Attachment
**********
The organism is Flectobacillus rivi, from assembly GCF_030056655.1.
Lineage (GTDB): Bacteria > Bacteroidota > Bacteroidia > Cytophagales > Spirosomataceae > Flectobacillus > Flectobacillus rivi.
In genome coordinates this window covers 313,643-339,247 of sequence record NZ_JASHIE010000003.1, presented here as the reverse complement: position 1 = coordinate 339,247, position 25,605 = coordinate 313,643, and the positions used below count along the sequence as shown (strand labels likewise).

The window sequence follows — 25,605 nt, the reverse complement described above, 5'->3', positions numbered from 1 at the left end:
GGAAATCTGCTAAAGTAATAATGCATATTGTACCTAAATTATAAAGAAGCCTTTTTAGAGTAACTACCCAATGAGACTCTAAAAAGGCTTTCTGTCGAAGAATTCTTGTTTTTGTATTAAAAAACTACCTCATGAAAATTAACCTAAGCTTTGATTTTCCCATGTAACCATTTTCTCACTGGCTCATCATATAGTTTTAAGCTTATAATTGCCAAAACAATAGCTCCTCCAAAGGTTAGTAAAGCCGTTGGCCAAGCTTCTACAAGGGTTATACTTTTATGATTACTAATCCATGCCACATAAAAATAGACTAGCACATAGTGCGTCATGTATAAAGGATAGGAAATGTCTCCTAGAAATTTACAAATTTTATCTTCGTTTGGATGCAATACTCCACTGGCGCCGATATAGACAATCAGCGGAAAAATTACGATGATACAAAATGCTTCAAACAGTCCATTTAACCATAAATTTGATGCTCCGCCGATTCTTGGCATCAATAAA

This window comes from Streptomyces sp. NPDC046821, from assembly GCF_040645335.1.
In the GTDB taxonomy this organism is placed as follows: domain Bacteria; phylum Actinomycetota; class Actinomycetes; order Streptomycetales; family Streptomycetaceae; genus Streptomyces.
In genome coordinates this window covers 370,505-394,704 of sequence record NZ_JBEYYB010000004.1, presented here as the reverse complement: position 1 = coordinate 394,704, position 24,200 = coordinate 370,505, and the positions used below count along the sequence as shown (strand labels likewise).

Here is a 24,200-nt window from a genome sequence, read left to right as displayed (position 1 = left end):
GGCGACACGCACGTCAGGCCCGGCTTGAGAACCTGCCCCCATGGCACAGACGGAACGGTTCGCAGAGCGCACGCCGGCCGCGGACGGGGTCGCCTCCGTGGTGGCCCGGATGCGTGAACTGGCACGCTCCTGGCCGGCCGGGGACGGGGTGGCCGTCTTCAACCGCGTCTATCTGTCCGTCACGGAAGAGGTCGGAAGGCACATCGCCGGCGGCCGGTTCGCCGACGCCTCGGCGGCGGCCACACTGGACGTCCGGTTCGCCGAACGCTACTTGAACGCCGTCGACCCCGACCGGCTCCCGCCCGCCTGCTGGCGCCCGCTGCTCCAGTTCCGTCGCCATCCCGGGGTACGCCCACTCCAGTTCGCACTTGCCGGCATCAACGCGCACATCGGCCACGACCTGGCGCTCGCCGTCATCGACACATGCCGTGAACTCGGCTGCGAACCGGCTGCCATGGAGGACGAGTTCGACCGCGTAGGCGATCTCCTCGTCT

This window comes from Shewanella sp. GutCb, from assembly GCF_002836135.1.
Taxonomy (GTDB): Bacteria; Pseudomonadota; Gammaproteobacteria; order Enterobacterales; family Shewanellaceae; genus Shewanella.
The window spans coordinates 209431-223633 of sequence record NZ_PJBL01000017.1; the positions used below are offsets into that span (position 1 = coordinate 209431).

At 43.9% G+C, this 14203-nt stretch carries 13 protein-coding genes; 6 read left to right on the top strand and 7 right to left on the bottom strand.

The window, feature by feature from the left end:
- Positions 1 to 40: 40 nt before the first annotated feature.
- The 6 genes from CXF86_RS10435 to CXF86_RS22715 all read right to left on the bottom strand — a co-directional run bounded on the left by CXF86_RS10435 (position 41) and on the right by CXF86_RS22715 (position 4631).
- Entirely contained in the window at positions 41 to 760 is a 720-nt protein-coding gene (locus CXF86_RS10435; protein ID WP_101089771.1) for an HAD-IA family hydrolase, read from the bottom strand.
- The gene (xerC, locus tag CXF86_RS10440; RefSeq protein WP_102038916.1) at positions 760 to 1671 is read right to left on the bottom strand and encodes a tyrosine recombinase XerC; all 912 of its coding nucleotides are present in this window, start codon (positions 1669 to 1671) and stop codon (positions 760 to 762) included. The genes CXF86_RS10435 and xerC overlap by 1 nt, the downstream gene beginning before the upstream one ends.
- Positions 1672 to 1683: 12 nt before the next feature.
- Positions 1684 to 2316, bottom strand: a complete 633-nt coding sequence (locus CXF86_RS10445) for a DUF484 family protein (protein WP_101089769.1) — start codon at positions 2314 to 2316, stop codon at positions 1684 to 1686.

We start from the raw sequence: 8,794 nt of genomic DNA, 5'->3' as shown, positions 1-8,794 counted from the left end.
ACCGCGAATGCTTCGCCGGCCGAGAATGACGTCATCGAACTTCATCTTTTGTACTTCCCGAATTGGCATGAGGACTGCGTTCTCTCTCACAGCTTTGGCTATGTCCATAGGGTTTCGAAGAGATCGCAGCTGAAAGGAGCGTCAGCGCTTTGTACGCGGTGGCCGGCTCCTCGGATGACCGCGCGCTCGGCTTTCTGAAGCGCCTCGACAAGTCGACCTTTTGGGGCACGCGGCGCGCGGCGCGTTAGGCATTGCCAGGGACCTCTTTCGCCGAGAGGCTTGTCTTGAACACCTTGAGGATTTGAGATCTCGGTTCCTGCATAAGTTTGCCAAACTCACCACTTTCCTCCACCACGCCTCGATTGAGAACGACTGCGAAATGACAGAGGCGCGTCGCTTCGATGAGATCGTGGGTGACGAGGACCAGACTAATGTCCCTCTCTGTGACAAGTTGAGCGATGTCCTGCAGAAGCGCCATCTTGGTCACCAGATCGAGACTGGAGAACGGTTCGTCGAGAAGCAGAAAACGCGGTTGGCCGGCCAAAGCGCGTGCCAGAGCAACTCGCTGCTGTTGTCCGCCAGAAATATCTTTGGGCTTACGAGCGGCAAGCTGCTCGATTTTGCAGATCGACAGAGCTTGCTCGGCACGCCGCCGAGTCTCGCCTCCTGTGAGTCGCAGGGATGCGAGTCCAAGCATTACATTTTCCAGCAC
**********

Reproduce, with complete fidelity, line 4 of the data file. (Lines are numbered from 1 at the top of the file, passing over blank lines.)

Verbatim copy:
The window sequence follows — 25,605 nt, the reverse complement described above, 5'->3', positions numbered from 1 at the left end: